Wee Lilliputians

Today’s Post by Mildred Alpern

Big sculptures above

Figures standing down below

Wee Lilliputians

Including people in a scene with monumental outdoor steel sculptures provides a sense of scale. Many of the oversized works at the Storm King Art Center in New Windsor, NY, 70 miles north of the city, touch the sky. How tiny the visitors appear next to these works. On a recent trip, the Olympus M. Zuiko 45mm lens was well suited for photographing the sculptures from an hour-long tram tour along the 500-acre property. The wide-angle Olympus M. Zuiko 7-14mm Pro proved perfect for the walkabout. The enormous acreage of this park is needed to frame the hundred or so imposing works of abstract art.

Walking the property, I mounted the wide-angle lens set in Aperture Priority mode, but riding on the tram through the rolling hills of the landscape, the key was to use the Shutter Priority mode of the medium telephoto lens to capture sharp images. Luckily, there were enough people walking about among the scattered works of internationally famous artists to illustrate the enormous size of these works. It was a chilly day with the first bursting of spring buds, yet there were enough bare branches for viewing the mountains in the distance.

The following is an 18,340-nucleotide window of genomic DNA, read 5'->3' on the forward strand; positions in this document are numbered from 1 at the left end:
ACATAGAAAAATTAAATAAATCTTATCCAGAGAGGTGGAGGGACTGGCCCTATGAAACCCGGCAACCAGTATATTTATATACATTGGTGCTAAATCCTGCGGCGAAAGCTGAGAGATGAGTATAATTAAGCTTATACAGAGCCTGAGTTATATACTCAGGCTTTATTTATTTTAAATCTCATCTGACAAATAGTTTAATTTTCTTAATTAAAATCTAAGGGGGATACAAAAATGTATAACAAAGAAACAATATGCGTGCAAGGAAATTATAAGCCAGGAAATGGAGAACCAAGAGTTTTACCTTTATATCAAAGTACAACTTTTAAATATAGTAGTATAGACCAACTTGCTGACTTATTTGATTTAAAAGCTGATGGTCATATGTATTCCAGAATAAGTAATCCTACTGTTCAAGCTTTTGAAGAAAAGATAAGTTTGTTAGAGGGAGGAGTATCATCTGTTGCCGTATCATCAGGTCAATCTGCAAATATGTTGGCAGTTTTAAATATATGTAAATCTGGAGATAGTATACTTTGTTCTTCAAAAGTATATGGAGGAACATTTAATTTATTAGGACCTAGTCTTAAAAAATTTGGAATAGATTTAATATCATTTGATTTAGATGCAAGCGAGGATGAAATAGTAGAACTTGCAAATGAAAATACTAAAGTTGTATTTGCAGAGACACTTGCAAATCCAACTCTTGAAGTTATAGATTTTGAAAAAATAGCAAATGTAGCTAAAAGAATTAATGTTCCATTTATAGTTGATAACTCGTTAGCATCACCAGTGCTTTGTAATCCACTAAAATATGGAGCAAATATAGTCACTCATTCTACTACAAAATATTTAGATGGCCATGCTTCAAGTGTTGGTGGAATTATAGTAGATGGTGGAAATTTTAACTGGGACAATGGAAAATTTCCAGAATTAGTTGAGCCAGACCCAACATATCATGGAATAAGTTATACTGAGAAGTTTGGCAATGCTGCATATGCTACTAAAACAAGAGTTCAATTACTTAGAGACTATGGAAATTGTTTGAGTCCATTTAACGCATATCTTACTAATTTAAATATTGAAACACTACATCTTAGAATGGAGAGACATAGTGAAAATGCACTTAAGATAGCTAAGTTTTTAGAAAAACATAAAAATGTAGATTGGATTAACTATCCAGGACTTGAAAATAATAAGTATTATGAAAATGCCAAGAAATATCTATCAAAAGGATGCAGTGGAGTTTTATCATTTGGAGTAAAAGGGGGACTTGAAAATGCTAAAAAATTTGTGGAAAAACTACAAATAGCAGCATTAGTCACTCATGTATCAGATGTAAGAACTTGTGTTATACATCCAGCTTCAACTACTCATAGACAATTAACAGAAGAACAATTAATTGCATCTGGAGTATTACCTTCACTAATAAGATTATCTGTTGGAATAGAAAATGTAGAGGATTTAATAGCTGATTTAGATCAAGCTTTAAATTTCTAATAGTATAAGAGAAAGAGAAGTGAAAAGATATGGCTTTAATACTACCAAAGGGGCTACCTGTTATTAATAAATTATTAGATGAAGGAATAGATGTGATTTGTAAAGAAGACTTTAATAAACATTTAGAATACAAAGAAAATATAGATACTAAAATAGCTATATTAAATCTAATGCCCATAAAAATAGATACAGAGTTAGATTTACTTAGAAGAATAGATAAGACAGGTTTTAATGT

All images were shot with the Olympus E-M5 Mark II. Alexander Calder’s The Arch  with the Olympus M. Zuiko 7-14mm f/2.8 Pro lens in Aperture Priority Mode at 14mm with an exposure of 1/3200 sec at f/4.5 and ISO 400; Alexander Liberman’s Adonai with the Olympus M. Zuiko 45mm f/1.8 lens in Shutter Priority Mode with an exposure of 1/400 sec at f/4.5, -1/3 EV, ISO 400; Mark di Suvero’s Figolu also with the Olympus M. Zuiko 45mm lens in Shutter Priority Mode with an exposure of 1/400 sec at f/7.1, +1/3 EV, ISO 400.

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Mildred’s book Haiku and Images is available on Amazon and is filled wit h beautifully reproduced color photographs along with original haiku underneath, embellishing the image and deepening its meaning. Pick up a copy to give as  gift for yourself or a friend.